Tories wary over poor-value food giveaway

28-May-2015 @ 9:30

Richard Ashworth Richard Ashworth

Richard Ashworth Richard Ashworth

Richard Ashworth Richard Ashworth

Conservative MEPs last night voted against proposals to spend millions more taxpayers' money on an inefficient scheme that sends free fruit, vegetables and milk to schools outside Britain.

The programme was established in the days of EU milk lakes and food mountains as a way of usefully getting rid of tons of produce that would otherwise go to waste.

But when the surpluses stopped, the EU instead began buying fruit and vegetables on the open market to keep the scheme going.

Today MEPs are voting on a proposed overhaul to the programme which would see an extra €20 million a year spent on milk distribution. It would also set a compulsory proportion of the scheme's overall budget to be spent on education about food and healthy eating.

The UK is one of three EU countries that opts out of the school fruit scheme and it applies the school milk scheme only in Northern Ireland. Instead the UK runs its own healthy eating programmes in schools.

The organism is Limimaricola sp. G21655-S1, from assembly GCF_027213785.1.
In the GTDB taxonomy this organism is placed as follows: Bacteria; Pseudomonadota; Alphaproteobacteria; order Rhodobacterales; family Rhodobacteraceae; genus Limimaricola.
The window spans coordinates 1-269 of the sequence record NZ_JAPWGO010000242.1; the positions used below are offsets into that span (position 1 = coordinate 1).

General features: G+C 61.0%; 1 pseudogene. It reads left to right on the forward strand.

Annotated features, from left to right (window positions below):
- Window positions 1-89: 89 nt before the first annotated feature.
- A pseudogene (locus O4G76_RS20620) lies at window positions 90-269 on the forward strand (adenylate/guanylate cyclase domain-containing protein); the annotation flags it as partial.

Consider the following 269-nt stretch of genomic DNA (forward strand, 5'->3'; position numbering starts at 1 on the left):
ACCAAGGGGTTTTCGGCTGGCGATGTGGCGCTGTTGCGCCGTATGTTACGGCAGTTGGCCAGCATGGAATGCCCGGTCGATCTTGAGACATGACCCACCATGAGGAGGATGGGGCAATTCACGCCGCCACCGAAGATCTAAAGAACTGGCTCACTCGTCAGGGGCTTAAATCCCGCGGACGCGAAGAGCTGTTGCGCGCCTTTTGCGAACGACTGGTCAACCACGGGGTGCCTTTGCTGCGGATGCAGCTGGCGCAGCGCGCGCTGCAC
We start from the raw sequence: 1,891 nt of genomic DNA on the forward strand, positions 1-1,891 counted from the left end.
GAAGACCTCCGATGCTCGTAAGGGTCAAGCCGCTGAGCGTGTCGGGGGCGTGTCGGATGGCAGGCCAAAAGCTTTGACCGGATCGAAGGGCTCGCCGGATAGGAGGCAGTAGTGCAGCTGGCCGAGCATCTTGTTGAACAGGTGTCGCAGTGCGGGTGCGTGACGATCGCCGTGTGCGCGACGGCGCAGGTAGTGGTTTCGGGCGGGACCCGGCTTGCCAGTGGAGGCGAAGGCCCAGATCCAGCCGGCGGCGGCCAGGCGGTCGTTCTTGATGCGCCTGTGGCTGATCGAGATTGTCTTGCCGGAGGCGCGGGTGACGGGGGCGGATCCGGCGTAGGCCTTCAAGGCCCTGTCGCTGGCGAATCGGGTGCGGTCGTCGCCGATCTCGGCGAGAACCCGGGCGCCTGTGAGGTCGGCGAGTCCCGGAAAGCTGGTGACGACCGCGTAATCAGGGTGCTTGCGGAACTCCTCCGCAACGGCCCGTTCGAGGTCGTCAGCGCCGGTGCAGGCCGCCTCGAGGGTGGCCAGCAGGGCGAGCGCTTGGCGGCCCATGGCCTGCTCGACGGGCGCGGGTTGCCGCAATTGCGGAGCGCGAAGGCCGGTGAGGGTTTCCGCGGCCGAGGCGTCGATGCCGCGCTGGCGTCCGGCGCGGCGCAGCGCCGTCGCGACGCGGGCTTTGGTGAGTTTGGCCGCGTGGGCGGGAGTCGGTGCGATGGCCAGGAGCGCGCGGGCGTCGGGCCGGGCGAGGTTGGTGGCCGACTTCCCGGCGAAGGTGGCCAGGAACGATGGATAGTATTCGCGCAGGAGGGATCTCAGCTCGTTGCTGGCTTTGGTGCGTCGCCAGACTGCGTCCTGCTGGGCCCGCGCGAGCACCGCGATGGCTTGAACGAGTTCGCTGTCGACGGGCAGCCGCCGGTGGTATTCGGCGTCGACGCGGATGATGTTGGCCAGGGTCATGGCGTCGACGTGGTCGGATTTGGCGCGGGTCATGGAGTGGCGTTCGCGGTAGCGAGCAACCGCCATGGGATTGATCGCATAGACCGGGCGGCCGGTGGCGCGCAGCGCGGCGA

Conservative Agriculture spokesman Richard Ashworth said:  "Nobody is denying the benefits of fresh fruit, vegetables and milk to school-age children. We agree with promoting healthy eating generally, but we object to this EU scheme on several grounds.

"For a start of this is simply not an area the EU should be concerning itself with.  It needs to be looking at the bigger picture of competitiveness, jobs and growth and leave projects like this – worthy as they may be – to member states or regional and local government.

"Secondly the EU's Court of Auditors has repeatedly criticised this scheme for its inefficiency and poor value.

"Finally, this is not a proper use of Common Agricultural Policy spending. That budget is already stretched and this is not the type of thing it was intended for.

"Getting fruit and milk into schools may be a good thing, but the EU are the wrong people to be doing it."

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